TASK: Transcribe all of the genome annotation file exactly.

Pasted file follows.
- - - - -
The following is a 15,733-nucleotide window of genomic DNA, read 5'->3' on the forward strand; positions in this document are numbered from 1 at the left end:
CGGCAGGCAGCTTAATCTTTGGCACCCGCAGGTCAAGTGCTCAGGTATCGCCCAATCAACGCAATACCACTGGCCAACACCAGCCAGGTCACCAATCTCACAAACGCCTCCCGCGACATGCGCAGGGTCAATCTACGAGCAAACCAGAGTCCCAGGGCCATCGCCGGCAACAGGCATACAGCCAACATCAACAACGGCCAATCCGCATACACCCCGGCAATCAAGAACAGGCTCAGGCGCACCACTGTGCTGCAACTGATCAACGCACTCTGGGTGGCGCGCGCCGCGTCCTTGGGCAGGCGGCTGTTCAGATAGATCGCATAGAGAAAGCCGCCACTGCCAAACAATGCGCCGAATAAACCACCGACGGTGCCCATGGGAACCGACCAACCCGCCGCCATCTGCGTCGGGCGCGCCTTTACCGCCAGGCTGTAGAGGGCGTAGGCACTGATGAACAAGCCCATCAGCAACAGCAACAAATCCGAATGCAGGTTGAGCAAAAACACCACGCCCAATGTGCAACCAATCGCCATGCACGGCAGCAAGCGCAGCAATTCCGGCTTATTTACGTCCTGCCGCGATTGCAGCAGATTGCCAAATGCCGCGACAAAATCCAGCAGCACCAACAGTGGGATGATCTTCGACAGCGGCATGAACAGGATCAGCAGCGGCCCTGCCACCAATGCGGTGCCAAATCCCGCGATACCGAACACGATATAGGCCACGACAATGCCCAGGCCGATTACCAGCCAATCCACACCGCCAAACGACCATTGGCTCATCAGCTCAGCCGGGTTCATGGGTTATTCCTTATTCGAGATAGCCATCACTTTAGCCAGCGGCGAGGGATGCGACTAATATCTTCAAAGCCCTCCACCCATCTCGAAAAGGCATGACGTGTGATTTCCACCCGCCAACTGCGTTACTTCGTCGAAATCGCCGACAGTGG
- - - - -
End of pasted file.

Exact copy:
The following is a 15,733-nucleotide window of genomic DNA, read 5'->3' on the forward strand; positions in this document are numbered from 1 at the left end:
CGGCAGGCAGCTTAATCTTTGGCACCCGCAGGTCAAGTGCTCAGGTATCGCCCAATCAACGCAATACCACTGGCCAACACCAGCCAGGTCACCAATCTCACAAACGCCTCCCGCGACATGCGCAGGGTCAATCTACGAGCAAACCAGAGTCCCAGGGCCATCGCCGGCAACAGGCATACAGCCAACATCAACAACGGCCAATCCGCATACACCCCGGCAATCAAGAACAGGCTCAGGCGCACCACTGTGCTGCAACTGATCAACGCACTCTGGGTGGCGCGCGCCGCGTCCTTGGGCAGGCGGCTGTTCAGATAGATCGCATAGAGAAAGCCGCCACTGCCAAACAATGCGCCGAATAAACCACCGACGGTGCCCATGGGAACCGACCAACCCGCCGCCATCTGCGTCGGGCGCGCCTTTACCGCCAGGCTGTAGAGGGCGTAGGCACTGATGAACAAGCCCATCAGCAACAGCAACAAATCCGAATGCAGGTTGAGCAAAAACACCACGCCCAATGTGCAACCAATCGCCATGCACGGCAGCAAGCGCAGCAATTCCGGCTTATTTACGTCCTGCCGCGATTGCAGCAGATTGCCAAATGCCGCGACAAAATCCAGCAGCACCAACAGTGGGATGATCTTCGACAGCGGCATGAACAGGATCAGCAGCGGCCCTGCCACCAATGCGGTGCCAAATCCCGCGATACCGAACACGATATAGGCCACGACAATGCCCAGGCCGATTACCAGCCAATCCACACCGCCAAACGACCATTGGCTCATCAGCTCAGCCGGGTTCATGGGTTATTCCTTATTCGAGATAGCCATCACTTTAGCCAGCGGCGAGGGATGCGACTAATATCTTCAAAGCCCTCCACCCATCTCGAAAAGGCATGACGTGTGATTTCCACCCGCCAACTGCGTTACTTCGTCGAAATCGCCGACAGTGG